'i) The extent to which the child is actively prevented from leaving the placement and the extent to which efforts are made to return the child if they leave;

ii) The extent to which forms of restraint are utilised in respect of the child within the placement and their nature, intensity, frequency and duration;

iii) The nature and level of supervision that is in place in respect of the child within the placement;

iv) The nature and level of monitoring that is in place in respect of the child within the placement;

v) The extent to which rules and sanctions within the placement differ from other age appropriate settings for the child;

vi) The extent to which the child's access to mobile telephones and the Internet is restricted or otherwise controlled;

vii) The degree of access to the local community and neighbourhood surrounding the placement and the extent to which such access is supervised;

viii) The extent to which other periods outside the placement are regulated, for example transport to and from school.'

It should be noted that the power in Reg 20(1)(c) to restrain a child who is trying to abscond is only granted to a secure and not to an ordinary children's home. However, para 9.52 of the Guidance does permit a child to be restrained pursuant to Regulation 20 (1)(b) where the child is putting themselves at risk of injury. As such, there is clearly meant to be a distinction between a secure and a non-secure children's home and that therefore there is clearly not intended to be a general power to restrain a child and prevent them from leaving the premises in a non-secure home; it would have to be assessed in each instance by the children's home that the child was likely to injure herself if they absconded.

The Regulations therefore do not provide for a children's home to restrict a child's liberty in every way that one often sees in a DOL order nor do they provide for all the restrictions set out by Mr Justice Macdonald above. They do not grant, as above, the power to prevent a child from absconding in a non-secure placement. Nor do they provide specifically for constant supervision and monitoring of a child by staff in a placement. 

However, given that there is no set list of factors and the focus must be on the concrete situation in a particular set of circumstances, it must be considered whether use of the various restrictions permitted in the Regulations could amount to a deprivation of liberty. It is submitted that they could, for several reasons:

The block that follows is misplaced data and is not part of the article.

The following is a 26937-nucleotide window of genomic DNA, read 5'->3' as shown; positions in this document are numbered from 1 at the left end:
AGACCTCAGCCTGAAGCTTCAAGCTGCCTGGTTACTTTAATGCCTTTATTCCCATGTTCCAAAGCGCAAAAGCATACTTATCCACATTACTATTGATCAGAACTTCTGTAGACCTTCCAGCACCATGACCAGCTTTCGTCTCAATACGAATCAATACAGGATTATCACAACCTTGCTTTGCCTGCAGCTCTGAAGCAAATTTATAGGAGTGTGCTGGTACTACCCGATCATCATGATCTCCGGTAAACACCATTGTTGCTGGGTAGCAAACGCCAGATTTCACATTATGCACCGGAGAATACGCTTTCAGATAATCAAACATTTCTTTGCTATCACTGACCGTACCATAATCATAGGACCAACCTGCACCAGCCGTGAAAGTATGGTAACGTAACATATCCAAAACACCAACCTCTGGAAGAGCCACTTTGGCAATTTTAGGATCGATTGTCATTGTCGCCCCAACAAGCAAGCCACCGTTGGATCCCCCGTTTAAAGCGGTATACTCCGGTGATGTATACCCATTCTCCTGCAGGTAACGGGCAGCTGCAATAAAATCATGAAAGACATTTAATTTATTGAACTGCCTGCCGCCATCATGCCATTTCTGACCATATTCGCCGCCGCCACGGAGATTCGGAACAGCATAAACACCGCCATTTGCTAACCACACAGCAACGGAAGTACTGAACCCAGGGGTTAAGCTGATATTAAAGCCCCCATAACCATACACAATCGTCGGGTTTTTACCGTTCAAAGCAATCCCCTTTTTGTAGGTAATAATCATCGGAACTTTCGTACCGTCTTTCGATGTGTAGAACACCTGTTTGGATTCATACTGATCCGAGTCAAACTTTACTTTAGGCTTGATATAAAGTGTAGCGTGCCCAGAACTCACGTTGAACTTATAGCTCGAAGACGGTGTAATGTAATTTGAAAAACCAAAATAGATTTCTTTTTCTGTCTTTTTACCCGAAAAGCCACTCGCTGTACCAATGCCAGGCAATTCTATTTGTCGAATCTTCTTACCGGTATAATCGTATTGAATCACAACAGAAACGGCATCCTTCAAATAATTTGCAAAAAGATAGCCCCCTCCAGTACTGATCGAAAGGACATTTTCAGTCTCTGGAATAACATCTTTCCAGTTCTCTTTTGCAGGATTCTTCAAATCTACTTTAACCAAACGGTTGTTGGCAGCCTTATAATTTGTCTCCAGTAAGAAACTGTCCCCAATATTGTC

a. Age. The Regulations provide no spectrum over which restrictions must lessen as a child increases in maturity. Per Cheshire West, all children are subject to some level of restraint, but this must adjust with their maturation and change in circumstances. A child aged 10 is unlikely to be 'confined' even if under near constant supervision, but a court would more readily conclude that an older child under constant supervision is so confined; similarly, it is relatively normal to restrict the use of electronic devices of young children and to ensure they are accompanied in the community, but not so for older children (Re A-F, [39]; [43]). No such gradation applies under the Regulations; the placement's powers are the same regardless of age.

b. Access to parts of the premises. Restrictions on this aspect of a child's life are permitted by Reg.21(c). This is a particularly good example of how the question of whether such restriction might fall within the scope of Article 5 is a matter of nature and degree. Barring a child from using the football pitch on the premises for a week as punishment is unlikely to be a deprivation of liberty, but confining a sixteen-year-old child to her room might well be. The power within 21(c) is wide-ranging enough that it would appear to allow the latter as well as the former.

c. Restraint. Restraint of a child seriously impinges on his or her liberty and might well amount to a deprivation depending on the 'nature, intensity, frequency, and duration', per Macdonald J in Re M, above.

d. Monitoring and surveillance. Although the Regulations do not include an express power for constant supervision, the fact that monitoring and surveillance devices may be used permits a level of supervision that is arguably far higher than the norm and could theoretically be near-constant.

e. Contact. In Re A-F, restriction and supervision of a child's contact with his family was considered a significant restriction which, on the facts, contributed to a finding that he was deprived of his liberty [39].

With regard to all the above factors, the main issue with the Regulations is that the powers of restriction they grant are prima facie broad and, in many respects, unqualified. Although all the restrictions are limited by the fact that they must be used only to a degree that is necessary and proportionate, this does not in itself mean they cannot be used to an extent that they deprive a child of their liberty. A child might regularly need to be restrained as is necessary and proportionate to prevent her from harming herself or others, but this could nonetheless be a significant constraint on liberty. Most importantly, given that all the powers of restriction could in theory be quite wide-ranging, one can easily envision a set of circumstances where the various permissive powers used in conjunction with one another could amount to a deprivation of liberty.